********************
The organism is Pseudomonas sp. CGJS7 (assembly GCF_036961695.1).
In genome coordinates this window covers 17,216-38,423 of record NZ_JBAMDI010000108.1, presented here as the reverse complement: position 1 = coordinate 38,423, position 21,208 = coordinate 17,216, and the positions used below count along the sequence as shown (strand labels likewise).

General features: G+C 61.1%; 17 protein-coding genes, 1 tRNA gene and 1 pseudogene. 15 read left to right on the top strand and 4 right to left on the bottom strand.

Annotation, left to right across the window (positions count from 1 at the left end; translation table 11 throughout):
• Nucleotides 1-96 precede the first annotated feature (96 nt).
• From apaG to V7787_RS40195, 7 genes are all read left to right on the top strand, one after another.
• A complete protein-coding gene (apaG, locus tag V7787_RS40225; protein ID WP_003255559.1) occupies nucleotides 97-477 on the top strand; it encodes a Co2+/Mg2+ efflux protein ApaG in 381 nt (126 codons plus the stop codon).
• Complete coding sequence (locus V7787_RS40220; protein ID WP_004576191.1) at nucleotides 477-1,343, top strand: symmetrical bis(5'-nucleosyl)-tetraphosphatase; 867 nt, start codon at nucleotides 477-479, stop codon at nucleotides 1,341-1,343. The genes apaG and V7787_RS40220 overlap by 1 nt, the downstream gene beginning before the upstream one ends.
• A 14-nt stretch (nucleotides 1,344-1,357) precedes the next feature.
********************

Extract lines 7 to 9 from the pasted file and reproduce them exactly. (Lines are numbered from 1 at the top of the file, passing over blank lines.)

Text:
• A complete protein-coding gene (apaG, locus tag V7787_RS40225; protein ID WP_003255559.1) occupies nucleotides 97-477 on the top strand; it encodes a Co2+/Mg2+ efflux protein ApaG in 381 nt (126 codons plus the stop codon).
• Complete coding sequence (locus V7787_RS40220; protein ID WP_004576191.1) at nucleotides 477-1,343, top strand: symmetrical bis(5'-nucleosyl)-tetraphosphatase; 867 nt, start codon at nucleotides 477-479, stop codon at nucleotides 1,341-1,343. The genes apaG and V7787_RS40220 overlap by 1 nt, the downstream gene beginning before the upstream one ends.
• A 14-nt stretch (nucleotides 1,344-1,357) precedes the next feature.